By Amanda Flitter
Gov. Deval Patrick has asked the U.S. Department of Commerce to declare a commercial fishery failure, through a declaration that would make the industry eligible for federal disaster assistance, according to statements from the governor's office yesterday.
If the request is approved, it will open the way for the U.S. Congress to give money to Massachusetts fishermen affected by this year's closures due to red tide algae.
Industry officials have estimated that the closures cost shellfish harvesters more than $1.5 million in lost revenue, and the total impact on the shellfish industry could reach $7 million.
Between April and July, more than 600,000 acres of offshore clam beds and shellfish areas on Cape Cod, the North and South shores, and Boston Harbor were closed at various times due to red tide.
"The closures have caused economic impact on certain Massachusetts communities where shellfishing is a major component of annual income for some fishermen," Gov. Patrick wrote in a letter to U.S. Secretary of Commerce Carlos M. Gutierrez. "This disaster assistance is requested to help sustain shellfish fishing and prevent a local collapse of the industry."
Essex County's $30 million shellfish harvesting industry was shut down on May 15 due to red tide.
Essex clamming beds were closed for 46 days this summer because of red tide and an additional five days due to rain. The majority of this year's harvesting restrictions have now been lifted, according to the governor's statement.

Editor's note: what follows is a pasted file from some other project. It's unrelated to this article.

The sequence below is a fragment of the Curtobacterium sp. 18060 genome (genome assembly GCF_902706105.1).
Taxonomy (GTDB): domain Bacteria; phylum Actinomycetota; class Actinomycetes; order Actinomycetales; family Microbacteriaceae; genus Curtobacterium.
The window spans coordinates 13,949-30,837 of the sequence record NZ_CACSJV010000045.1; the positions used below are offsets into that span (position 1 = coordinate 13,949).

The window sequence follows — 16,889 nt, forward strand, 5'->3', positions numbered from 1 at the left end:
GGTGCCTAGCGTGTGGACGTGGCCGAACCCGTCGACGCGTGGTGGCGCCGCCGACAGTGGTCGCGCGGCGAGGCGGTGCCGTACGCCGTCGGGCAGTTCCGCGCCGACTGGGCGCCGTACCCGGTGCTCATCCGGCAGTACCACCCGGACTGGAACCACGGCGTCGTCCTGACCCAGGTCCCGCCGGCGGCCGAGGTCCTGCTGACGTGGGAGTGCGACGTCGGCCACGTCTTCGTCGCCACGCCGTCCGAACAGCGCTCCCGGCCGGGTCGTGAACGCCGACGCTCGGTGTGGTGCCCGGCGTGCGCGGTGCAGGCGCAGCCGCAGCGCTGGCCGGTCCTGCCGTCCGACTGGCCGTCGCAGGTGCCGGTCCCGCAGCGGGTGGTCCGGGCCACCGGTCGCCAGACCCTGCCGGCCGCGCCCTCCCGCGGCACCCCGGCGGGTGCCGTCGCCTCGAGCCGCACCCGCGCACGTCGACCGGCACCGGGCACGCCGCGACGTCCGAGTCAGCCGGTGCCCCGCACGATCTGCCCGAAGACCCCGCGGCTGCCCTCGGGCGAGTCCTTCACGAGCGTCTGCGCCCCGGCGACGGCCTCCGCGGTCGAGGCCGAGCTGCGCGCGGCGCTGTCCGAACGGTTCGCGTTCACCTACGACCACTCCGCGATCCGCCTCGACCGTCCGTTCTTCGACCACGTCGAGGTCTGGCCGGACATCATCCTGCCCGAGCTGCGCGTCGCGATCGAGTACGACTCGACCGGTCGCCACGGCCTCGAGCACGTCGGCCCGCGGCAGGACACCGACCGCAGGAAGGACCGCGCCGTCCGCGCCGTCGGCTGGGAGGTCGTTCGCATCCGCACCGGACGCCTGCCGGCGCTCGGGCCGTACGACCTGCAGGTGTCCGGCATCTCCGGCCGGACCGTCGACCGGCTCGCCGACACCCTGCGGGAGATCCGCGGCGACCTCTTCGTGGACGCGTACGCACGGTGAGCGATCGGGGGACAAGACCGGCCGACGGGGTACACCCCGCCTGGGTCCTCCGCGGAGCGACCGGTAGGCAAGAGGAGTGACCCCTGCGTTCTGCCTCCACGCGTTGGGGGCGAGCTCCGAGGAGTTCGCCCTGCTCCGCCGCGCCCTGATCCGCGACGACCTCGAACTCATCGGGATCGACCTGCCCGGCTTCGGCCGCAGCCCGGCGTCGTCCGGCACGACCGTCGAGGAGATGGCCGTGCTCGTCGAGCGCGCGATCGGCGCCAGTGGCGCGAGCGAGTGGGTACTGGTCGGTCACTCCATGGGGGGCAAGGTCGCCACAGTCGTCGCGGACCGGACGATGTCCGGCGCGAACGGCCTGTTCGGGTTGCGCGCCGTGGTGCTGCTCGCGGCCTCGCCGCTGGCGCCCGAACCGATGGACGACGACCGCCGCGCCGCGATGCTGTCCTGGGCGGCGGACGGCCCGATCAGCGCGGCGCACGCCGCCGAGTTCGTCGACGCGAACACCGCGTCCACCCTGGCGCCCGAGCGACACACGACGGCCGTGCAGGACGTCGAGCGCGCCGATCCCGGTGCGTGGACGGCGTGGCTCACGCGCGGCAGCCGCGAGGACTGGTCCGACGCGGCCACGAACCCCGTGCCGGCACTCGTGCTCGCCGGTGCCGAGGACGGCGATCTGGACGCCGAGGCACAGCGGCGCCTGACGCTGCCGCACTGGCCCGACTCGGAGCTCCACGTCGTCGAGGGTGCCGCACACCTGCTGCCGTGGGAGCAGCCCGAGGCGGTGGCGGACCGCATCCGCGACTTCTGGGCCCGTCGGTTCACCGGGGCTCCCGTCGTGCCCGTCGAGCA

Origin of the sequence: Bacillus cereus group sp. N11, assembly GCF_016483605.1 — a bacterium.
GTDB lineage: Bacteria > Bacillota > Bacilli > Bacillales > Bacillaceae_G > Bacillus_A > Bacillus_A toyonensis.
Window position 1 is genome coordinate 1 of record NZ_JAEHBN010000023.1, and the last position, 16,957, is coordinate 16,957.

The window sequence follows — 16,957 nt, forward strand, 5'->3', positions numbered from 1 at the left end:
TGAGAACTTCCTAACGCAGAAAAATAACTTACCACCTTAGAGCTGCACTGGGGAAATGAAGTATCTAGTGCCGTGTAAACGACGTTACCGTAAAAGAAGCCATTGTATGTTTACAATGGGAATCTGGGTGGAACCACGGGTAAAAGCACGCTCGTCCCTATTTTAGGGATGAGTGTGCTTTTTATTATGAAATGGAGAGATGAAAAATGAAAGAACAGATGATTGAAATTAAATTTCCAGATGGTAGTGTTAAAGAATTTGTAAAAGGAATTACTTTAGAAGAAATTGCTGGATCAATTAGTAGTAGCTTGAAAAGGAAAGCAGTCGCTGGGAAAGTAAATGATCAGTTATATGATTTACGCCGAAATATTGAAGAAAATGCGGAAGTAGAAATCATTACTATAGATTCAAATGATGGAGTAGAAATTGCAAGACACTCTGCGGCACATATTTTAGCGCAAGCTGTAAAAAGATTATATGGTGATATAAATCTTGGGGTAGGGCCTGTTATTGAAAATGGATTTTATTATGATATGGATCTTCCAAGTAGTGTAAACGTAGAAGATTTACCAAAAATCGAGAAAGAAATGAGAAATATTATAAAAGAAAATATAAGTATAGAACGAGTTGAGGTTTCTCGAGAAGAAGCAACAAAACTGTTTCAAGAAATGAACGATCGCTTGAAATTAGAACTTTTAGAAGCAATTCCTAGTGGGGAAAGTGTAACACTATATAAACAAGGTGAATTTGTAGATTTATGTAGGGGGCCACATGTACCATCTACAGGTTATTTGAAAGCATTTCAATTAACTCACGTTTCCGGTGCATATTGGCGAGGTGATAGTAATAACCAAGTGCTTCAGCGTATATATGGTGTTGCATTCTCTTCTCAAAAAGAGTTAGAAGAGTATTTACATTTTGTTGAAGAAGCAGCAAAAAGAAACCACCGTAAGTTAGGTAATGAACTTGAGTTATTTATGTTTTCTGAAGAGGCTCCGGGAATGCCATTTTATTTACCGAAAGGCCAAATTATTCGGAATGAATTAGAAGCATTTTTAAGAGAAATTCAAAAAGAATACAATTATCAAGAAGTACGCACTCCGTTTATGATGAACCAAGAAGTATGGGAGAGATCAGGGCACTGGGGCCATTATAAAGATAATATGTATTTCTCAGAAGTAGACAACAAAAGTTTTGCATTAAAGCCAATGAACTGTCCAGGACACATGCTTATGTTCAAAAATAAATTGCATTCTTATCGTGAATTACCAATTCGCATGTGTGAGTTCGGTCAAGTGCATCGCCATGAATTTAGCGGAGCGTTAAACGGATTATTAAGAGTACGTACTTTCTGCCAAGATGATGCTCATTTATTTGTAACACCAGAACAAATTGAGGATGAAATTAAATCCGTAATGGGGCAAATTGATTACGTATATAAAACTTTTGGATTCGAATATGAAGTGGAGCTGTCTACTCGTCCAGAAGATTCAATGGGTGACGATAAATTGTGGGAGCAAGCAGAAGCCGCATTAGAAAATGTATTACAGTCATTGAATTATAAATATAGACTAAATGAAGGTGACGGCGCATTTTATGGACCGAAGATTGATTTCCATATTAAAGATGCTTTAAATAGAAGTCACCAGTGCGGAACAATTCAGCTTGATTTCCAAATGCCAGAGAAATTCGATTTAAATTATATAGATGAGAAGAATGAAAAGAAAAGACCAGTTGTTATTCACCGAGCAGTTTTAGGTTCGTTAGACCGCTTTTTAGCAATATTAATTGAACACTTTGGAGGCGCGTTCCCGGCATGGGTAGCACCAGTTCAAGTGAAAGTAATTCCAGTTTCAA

The red tide shutdown this year was the second serious disruption in four years. In 2005, a red tide crisis closed more than 1 million acres of shellfish beds in Massachusetts — most of them in Essex County — from May 19 to July 19.
It was the largest red tide since 1972, and it cost the local economy an estimated $50 million.
In July 2005, Gov. Patrick distributed $1.9 million in federal aid money to 382 commercial fishermen as partial compensation for lost revenue.
In May of this year, scientists from the Woods Hole Oceanographic Institution found 30 percent more seeds responsible for red tide than in 2005.
In an interview in July, Kelly Corrao, owner of Essex Shellfish, said this year's red tide was bad for the industry but not as disastrous as the crisis of 2005.
Red tide is caused by the alga Alexandrium funyense, a micro-organism that creates the toxin responsible for paralytic shellfish poisoning.
While the micro-organism is harmless to shellfish, it is dangerous to humans in high concentrations. Humans are exposed to high concentrations when ingesting shellfish that have concentrated amounts of Alexandrium funyense in their bodies.
From March to November, the Massachusetts Division of Marine Fisheries conducts weekly monitoring for red tide.
If levels of red tide toxins are high, shellfishing areas are shut down.